wikileaks  secrecy  conspiracy  power  government  communication  distributed  cognition  information  journalism 
december 2010 by tsuomela
Contrary Brin: Conspiracies and Wishful Thinking
To what extent is the world filled with conniving villains and dastardly plots... and how much of it erupts from our fertile imaginations?  It may not surprise you much that I take both sides on this matter.
conspiracy  patterns  cognition 
december 2010 by tsuomela
Julian Assange and the Computer Conspiracy; “To destroy this invisible government” « zunguzungu
Most of the news media seems to be losing their minds over Wikileaks without actually reading these essays, even though he describes the function and aims of an organization like Wikileaks in pretty straightforward terms. But, to summarize, he begins by describing a state like the US as essentially an authoritarian conspiracy, and then reasons that the practical strategy for combating that conspiracy is to degrade its ability to conspire, to hinder its ability to “think” as a conspiratorial mind. The metaphor of a computing network is mostly implicit, but utterly crucial: he seeks to oppose the power of the state by treating it like a computer and tossing sand in its diodes.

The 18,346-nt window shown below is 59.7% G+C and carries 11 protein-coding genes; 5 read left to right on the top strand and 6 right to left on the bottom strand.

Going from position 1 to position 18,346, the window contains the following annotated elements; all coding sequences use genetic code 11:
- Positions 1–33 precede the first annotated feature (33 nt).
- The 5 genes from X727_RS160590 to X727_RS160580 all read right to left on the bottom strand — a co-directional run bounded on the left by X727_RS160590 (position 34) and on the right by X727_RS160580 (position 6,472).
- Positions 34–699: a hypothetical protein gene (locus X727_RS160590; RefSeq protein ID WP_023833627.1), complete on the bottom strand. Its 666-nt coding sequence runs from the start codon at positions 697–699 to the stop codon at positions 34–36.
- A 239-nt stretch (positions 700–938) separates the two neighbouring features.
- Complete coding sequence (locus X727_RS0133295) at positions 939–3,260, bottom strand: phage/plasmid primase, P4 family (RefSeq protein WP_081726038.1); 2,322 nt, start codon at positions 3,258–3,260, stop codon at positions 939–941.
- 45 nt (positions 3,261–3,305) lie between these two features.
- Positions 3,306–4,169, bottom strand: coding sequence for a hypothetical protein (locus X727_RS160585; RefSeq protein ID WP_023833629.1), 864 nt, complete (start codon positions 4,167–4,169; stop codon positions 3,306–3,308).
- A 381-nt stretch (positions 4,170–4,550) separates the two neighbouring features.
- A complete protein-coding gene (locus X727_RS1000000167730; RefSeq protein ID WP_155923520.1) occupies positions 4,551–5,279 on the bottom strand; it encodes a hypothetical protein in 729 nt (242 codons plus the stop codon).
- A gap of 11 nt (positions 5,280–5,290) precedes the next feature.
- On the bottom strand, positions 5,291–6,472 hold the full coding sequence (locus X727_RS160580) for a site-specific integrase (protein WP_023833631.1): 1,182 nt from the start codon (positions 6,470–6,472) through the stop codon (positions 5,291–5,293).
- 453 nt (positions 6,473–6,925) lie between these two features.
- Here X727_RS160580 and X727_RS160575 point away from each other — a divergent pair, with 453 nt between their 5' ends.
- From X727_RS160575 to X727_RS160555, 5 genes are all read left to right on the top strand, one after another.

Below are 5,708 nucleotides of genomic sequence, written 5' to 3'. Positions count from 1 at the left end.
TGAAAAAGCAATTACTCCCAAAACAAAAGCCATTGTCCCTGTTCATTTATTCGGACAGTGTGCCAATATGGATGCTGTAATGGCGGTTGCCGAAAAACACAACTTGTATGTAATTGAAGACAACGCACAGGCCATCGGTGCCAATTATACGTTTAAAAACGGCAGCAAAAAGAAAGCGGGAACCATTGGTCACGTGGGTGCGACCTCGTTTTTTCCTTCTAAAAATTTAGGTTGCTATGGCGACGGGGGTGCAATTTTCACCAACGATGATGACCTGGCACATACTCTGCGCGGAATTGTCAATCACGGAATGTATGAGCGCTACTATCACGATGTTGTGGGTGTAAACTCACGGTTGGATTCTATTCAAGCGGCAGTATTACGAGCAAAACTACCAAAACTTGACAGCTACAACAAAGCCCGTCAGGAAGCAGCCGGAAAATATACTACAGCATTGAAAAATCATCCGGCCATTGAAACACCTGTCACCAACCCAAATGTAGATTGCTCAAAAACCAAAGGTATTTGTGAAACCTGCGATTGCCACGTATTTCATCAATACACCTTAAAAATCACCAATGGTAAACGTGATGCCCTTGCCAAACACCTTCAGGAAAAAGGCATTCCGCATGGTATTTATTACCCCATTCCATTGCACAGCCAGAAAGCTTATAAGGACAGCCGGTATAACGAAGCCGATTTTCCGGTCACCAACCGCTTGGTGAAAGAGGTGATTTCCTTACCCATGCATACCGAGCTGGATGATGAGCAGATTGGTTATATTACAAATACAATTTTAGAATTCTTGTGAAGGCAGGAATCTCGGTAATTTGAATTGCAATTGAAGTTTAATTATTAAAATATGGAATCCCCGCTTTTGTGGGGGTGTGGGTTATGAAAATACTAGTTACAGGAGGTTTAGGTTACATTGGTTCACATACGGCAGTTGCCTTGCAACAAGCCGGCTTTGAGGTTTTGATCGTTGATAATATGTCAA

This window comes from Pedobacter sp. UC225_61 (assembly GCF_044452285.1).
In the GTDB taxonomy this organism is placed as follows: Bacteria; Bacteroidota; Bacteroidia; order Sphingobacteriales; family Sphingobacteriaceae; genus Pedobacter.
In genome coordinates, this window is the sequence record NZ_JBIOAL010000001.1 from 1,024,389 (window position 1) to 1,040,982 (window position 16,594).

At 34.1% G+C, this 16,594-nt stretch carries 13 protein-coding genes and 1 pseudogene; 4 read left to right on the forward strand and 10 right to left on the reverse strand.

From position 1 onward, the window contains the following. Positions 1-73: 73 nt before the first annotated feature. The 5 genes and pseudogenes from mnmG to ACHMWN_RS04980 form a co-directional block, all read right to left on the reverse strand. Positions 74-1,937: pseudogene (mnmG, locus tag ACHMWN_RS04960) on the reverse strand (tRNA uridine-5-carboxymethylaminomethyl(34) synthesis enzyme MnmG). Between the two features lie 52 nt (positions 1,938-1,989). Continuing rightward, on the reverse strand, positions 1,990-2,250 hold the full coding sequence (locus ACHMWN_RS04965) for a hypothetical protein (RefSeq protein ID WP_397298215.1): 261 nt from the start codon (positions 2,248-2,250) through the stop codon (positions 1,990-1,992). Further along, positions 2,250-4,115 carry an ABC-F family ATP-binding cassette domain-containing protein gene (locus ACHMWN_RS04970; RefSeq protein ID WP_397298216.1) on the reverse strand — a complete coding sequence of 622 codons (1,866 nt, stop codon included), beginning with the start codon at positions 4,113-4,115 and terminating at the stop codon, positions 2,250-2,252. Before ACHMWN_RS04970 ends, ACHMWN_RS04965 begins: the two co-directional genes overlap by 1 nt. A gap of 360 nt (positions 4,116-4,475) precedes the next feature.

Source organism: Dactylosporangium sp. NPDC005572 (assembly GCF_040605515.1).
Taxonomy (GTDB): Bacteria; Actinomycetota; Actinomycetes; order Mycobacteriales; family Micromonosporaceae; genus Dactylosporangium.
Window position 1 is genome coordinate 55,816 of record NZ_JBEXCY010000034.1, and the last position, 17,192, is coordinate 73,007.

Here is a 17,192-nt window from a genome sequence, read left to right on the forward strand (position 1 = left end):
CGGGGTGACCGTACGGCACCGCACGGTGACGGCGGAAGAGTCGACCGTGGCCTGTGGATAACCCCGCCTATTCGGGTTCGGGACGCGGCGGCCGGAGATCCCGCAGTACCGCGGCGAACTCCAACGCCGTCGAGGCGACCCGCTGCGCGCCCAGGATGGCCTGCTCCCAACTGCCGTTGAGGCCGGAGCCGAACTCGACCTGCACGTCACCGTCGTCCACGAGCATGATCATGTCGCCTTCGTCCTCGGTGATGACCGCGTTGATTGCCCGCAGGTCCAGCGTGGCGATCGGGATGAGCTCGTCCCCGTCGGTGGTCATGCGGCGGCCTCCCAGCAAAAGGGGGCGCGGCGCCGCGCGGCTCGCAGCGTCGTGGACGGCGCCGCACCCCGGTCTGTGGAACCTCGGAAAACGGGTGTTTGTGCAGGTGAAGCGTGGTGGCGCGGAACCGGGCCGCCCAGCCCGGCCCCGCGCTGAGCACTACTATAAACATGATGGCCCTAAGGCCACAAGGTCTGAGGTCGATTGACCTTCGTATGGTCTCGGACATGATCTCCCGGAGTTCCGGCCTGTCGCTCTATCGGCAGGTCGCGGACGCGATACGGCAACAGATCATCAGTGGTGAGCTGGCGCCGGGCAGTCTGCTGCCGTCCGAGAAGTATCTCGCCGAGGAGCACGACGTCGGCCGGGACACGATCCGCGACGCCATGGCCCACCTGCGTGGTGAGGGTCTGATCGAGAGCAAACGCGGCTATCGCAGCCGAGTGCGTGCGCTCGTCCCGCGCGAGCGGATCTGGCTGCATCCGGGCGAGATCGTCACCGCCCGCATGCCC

wikileaks  secrecy  authoritarian  revolution  conspiracy  collective-intelligence 
december 2010 by tsuomela
Tea Party: Old Whine in New Bottles | Mother Jones
The growth of the tea party movement isn't really due to the recession (in fact, polling evidence shows that tea partiers are generally better off and less affected by the recession than the population at large). It's not because Obama is black (white Democratic presidents got largely the same treatment). And it's not because Obama bailed out General Motors (so did George W. Bush). It's simpler. Ever since the 1930s, something very much like the tea party movement has fluoresced every time a Democrat wins the presidency, and the nature of the fluorescence always follows many of the same broad contours: a reverence for the Constitution, a supposedly spontaneous uprising of formerly nonpolitical middle-class activists, a preoccupation with socialism and the expanding tyranny of big government, a bitterness toward an underclass viewed as unwilling to work, and a weakness for outlandish conspiracy theories.
politics  tea-party  conservatism  republicans  history  fundamentalism  reactionary  conspiracy 
october 2010 by tsuomela